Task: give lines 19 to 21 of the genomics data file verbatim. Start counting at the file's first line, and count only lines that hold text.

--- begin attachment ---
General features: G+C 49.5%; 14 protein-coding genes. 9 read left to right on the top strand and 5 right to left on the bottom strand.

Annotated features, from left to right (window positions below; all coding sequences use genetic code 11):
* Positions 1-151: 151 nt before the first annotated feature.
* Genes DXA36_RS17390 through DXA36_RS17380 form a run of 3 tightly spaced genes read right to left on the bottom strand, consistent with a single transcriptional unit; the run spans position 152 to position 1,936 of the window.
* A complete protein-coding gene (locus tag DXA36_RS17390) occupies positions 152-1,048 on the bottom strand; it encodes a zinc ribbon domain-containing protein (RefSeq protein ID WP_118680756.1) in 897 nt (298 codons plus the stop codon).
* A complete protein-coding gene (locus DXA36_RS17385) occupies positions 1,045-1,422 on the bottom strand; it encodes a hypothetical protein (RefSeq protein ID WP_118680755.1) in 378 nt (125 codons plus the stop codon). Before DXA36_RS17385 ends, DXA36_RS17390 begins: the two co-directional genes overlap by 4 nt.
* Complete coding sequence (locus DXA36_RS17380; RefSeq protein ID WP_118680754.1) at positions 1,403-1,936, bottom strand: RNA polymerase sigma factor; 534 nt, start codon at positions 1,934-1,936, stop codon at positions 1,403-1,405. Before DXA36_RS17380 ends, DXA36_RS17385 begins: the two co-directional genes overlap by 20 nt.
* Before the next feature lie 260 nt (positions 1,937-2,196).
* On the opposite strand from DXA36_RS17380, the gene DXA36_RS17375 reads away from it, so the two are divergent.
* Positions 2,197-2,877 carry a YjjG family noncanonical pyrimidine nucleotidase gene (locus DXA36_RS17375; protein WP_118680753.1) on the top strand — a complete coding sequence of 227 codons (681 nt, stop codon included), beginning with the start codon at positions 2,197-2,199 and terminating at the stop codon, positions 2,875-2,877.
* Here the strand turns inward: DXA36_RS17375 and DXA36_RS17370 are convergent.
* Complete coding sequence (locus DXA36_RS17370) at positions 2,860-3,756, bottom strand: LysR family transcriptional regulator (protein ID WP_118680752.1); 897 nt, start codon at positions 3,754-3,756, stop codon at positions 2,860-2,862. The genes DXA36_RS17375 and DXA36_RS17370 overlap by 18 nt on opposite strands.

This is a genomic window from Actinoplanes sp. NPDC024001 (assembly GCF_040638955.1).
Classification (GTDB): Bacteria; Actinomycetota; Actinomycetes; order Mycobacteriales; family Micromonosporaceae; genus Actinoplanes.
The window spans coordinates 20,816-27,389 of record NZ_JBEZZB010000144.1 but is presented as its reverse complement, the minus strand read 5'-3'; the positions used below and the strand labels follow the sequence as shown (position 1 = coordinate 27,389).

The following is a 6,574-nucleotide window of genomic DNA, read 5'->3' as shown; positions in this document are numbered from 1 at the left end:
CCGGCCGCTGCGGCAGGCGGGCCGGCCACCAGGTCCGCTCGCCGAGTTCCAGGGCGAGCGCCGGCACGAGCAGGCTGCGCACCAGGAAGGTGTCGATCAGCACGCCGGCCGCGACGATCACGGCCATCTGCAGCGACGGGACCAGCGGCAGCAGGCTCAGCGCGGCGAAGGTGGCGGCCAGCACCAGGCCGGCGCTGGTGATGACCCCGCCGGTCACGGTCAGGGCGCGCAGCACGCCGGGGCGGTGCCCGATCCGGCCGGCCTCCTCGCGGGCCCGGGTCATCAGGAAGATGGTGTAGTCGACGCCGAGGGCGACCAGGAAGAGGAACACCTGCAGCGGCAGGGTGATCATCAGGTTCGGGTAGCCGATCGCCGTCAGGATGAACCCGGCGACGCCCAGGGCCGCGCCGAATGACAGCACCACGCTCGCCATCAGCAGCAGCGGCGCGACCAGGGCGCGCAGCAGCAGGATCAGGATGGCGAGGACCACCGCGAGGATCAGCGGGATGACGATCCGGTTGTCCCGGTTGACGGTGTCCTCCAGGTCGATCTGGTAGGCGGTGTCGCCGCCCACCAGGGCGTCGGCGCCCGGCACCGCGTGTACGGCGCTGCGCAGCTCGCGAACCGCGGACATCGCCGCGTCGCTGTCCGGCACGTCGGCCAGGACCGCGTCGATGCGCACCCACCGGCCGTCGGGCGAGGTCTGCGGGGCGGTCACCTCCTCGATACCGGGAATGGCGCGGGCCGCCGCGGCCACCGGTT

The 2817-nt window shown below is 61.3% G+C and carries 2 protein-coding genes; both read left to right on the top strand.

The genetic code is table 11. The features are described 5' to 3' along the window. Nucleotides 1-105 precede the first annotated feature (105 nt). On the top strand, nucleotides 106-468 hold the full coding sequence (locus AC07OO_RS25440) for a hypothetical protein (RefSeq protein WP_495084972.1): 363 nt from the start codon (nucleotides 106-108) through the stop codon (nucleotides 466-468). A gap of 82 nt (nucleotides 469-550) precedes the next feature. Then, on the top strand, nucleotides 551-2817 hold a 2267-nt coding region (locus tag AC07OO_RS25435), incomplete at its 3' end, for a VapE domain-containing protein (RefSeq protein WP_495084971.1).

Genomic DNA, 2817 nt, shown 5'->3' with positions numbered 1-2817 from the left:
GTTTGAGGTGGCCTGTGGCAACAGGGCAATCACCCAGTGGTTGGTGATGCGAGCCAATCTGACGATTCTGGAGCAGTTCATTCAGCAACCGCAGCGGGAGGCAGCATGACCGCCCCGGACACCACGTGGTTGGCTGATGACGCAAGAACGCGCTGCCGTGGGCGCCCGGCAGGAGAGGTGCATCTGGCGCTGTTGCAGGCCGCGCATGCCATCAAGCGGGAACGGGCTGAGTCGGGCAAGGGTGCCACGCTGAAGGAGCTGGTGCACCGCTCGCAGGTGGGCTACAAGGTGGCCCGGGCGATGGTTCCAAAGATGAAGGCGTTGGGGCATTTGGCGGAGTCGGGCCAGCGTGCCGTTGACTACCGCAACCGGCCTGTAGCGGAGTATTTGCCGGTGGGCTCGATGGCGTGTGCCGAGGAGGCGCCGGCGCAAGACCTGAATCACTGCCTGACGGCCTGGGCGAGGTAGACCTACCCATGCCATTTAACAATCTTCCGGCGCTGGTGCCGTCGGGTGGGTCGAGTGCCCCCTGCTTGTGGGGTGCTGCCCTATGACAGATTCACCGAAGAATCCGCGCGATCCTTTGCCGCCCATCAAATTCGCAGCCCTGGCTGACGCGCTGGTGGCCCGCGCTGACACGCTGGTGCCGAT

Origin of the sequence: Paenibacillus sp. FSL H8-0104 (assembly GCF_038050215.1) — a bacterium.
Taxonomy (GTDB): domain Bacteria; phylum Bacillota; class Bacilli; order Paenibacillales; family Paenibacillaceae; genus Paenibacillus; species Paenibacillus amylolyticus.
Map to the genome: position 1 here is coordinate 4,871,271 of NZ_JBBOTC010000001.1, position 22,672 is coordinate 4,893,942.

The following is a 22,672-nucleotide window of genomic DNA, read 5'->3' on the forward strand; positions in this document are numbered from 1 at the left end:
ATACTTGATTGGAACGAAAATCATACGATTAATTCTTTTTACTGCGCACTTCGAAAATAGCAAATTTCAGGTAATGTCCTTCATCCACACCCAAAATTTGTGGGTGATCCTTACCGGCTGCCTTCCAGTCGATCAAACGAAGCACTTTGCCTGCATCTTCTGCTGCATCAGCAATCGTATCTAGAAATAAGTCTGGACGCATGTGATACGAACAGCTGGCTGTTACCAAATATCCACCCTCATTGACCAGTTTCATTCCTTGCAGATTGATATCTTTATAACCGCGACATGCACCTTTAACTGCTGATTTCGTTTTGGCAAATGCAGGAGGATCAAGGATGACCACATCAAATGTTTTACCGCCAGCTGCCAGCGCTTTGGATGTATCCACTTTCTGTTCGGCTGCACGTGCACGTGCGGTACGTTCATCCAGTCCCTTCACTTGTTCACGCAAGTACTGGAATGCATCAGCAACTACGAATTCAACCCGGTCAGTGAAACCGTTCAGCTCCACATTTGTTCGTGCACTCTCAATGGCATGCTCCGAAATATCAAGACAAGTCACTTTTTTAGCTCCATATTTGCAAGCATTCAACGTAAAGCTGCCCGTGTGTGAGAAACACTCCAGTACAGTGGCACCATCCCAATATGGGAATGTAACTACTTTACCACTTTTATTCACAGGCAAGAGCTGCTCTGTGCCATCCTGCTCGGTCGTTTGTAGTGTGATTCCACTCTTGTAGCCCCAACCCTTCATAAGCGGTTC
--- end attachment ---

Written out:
The genetic code is table 11. The features are described 5' to 3' along the window. Nucleotides 1-105 precede the first annotated feature (105 nt). On the top strand, nucleotides 106-468 hold the full coding sequence (locus AC07OO_RS25440) for a hypothetical protein (RefSeq protein WP_495084972.1): 363 nt from the start codon (nucleotides 106-108) through the stop codon (nucleotides 466-468). A gap of 82 nt (nucleotides 469-550) precedes the next feature. Then, on the top strand, nucleotides 551-2817 hold a 2267-nt coding region (locus tag AC07OO_RS25435), incomplete at its 3' end, for a VapE domain-containing protein (RefSeq protein WP_495084971.1).

Genomic DNA, 2817 nt, shown 5'->3' with positions numbered 1-2817 from the left:
GTTTGAGGTGGCCTGTGGCAACAGGGCAATCACCCAGTGGTTGGTGATGCGAGCCAATCTGACGATTCTGGAGCAGTTCATTCAGCAACCGCAGCGGGAGGCAGCATGACCGCCCCGGACACCACGTGGTTGGCTGATGACGCAAGAACGCGCTGCCGTGGGCGCCCGGCAGGAGAGGTGCATCTGGCGCTGTTGCAGGCCGCGCATGCCATCAAGCGGGAACGGGCTGAGTCGGGCAAGGGTGCCACGCTGAAGGAGCTGGTGCACCGCTCGCAGGTGGGCTACAAGGTGGCCCGGGCGATGGTTCCAAAGATGAAGGCGTTGGGGCATTTGGCGGAGTCGGGCCAGCGTGCCGTTGACTACCGCAACCGGCCTGTAGCGGAGTATTTGCCGGTGGGCTCGATGGCGTGTGCCGAGGAGGCGCCGGCGCAAGACCTGAATCACTGCCTGACGGCCTGGGCGAGGTAGACCTACCCATGCCATTTAACAATCTTCCGGCGCTGGTGCCGTCGGGTGGGTCGAGTGCCCCCTGCTTGTGGGGTGCTGCCCTATGACAGATTCACCGAAGAATCCGCGCGATCCTTTGCCGCCCATCAAATTCGCAGCCCTGGCTGACGCGCTGGTGGCCCGCGCTGACACGCTGGTGCCGAT